Qantas has cancelled most of its flights scheduled from Western Australia to Victoria and NSW over summer and will bypass Perth on its non-stop flights to London because of the state’s reluctance to reopen its border.
The airline said on Monday it would reroute its direct Perth-London flights until at least April 2022 and instead operate a daily Melbourne-Darwin-London service from December, when it expects the Morrison government to reopen the international border.
Qantas chief executive Alan Joyce said that based on discussions with the WA government, it had pushed back the resumption of normal domestic flying from the state to Victoria and NSW from December 1 to February 1.
“We know their borders won’t be open to New South Wales and Victoria until early next year, so we’ve sadly had to cancel the flying we had planned on those routes in the lead-up to Christmas,” Mr Joyce said.
“We will maintain a minimum service for people with permits to travel, though, as we have throughout the pandemic.”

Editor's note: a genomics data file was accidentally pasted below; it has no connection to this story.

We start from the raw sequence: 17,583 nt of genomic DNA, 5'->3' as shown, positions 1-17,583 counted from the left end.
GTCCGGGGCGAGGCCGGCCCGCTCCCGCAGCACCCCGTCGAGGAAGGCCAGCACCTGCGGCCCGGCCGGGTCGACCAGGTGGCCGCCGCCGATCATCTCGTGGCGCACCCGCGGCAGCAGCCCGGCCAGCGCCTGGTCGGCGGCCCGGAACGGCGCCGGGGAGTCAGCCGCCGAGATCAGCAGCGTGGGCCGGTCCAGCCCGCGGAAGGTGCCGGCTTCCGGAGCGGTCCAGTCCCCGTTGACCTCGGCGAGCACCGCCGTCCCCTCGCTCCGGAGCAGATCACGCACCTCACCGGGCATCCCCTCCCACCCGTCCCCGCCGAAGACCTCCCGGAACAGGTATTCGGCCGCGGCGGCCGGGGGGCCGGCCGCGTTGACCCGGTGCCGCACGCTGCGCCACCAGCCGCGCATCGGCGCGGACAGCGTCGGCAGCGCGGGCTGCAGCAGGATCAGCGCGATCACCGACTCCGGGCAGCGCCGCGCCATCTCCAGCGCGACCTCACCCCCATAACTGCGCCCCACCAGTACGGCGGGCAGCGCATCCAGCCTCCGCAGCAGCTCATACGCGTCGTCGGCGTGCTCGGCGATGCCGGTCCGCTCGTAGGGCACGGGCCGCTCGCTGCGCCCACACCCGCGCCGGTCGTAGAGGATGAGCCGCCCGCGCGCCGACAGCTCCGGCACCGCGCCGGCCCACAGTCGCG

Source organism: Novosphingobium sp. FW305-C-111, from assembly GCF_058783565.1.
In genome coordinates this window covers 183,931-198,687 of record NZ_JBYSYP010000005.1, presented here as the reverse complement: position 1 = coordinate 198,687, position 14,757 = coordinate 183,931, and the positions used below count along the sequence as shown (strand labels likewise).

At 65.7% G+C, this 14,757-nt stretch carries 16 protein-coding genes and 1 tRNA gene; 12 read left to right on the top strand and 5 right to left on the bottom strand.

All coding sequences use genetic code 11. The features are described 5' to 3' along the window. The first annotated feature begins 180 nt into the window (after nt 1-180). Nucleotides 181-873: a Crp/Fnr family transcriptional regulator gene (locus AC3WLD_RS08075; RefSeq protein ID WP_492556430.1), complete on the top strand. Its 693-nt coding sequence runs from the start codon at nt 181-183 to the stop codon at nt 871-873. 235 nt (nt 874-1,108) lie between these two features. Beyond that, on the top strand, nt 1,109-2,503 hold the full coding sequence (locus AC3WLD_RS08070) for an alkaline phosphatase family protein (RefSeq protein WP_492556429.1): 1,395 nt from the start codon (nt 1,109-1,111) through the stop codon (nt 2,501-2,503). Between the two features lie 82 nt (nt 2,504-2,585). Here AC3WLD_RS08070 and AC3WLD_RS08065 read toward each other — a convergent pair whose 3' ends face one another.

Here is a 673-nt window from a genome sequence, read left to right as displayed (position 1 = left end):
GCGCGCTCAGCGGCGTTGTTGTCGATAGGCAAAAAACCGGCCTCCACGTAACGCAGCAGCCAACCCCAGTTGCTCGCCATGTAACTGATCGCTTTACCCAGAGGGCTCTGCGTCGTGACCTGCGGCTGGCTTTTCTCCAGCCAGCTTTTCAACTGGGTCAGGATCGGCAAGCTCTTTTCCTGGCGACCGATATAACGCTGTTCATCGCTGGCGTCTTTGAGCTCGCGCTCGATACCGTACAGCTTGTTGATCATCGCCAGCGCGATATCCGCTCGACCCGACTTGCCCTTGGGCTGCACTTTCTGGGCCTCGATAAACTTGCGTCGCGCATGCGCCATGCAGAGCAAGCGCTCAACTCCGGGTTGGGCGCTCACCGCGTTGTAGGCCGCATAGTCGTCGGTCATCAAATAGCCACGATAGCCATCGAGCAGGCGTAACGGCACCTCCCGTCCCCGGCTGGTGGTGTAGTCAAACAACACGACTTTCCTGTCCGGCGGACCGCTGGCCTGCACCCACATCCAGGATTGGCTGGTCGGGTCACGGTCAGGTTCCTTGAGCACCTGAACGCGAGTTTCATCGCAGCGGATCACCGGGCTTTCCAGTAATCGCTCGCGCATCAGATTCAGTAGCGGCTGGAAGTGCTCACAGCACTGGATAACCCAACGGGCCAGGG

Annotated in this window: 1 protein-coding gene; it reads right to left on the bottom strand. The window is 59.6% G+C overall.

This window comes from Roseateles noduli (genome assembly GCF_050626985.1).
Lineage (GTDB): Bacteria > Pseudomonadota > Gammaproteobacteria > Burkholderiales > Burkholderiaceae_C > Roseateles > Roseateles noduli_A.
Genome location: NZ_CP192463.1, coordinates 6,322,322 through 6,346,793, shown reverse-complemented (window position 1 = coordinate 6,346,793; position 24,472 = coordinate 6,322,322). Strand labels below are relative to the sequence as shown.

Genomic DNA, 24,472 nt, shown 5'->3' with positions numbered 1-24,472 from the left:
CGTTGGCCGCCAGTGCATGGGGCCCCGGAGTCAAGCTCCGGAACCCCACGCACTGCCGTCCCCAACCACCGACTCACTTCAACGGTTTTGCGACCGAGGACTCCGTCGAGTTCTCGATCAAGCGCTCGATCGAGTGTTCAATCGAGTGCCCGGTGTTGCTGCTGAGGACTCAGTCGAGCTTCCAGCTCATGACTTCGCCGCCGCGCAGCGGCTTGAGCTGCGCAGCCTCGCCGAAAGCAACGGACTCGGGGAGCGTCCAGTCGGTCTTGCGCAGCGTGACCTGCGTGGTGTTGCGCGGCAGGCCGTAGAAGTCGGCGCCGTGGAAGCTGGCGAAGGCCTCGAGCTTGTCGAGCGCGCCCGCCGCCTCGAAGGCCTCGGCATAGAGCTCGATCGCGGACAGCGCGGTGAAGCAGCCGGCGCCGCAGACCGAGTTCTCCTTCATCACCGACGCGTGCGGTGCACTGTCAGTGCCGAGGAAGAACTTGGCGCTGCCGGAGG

Qantas said it had not changed its schedule for flights from WA to Tasmania, Northern Territory and South Australia, and that it hoped to increase services to Queensland in the coming weeks pending border restrictions easing.
The airline said that it was in discussions with the NT government and Darwin Airport about how to operate its non-stop flights through Darwin. If that is not possible, flight from Melbourne on its Boeing 787 Dreamliners will stop in Singapore en route to London, it said.
Meanwhile, domestic flights between Victoria and NSW will ramp up earlier than anticipated, with Qantas restarting regular flights between the two states from on November 5, rather than December 5, based on Victorian premier Daniel Andrew’s reopening plan released last weekend.
Qantas intends to restart international flights to UK, the US, Japan, Singapore, Canada and Fiji from December 18 and 19, however, the Morrison government is yet to say whether Australians will be alowed out of the country by then.
Mr Joyce said the “key factor” in determining demand for international travel will be what quarantine requirements will be in place for Australians returning home.
“The seven day home quarantine trial in New South Wales is a great step forward and we’re hoping the system evolves quickly for vaccinated travellers from low-risk countries to not have to quarantine on arrival,” he said.
This story originally appeared in the Sydney Morning Herald. Read the original story here.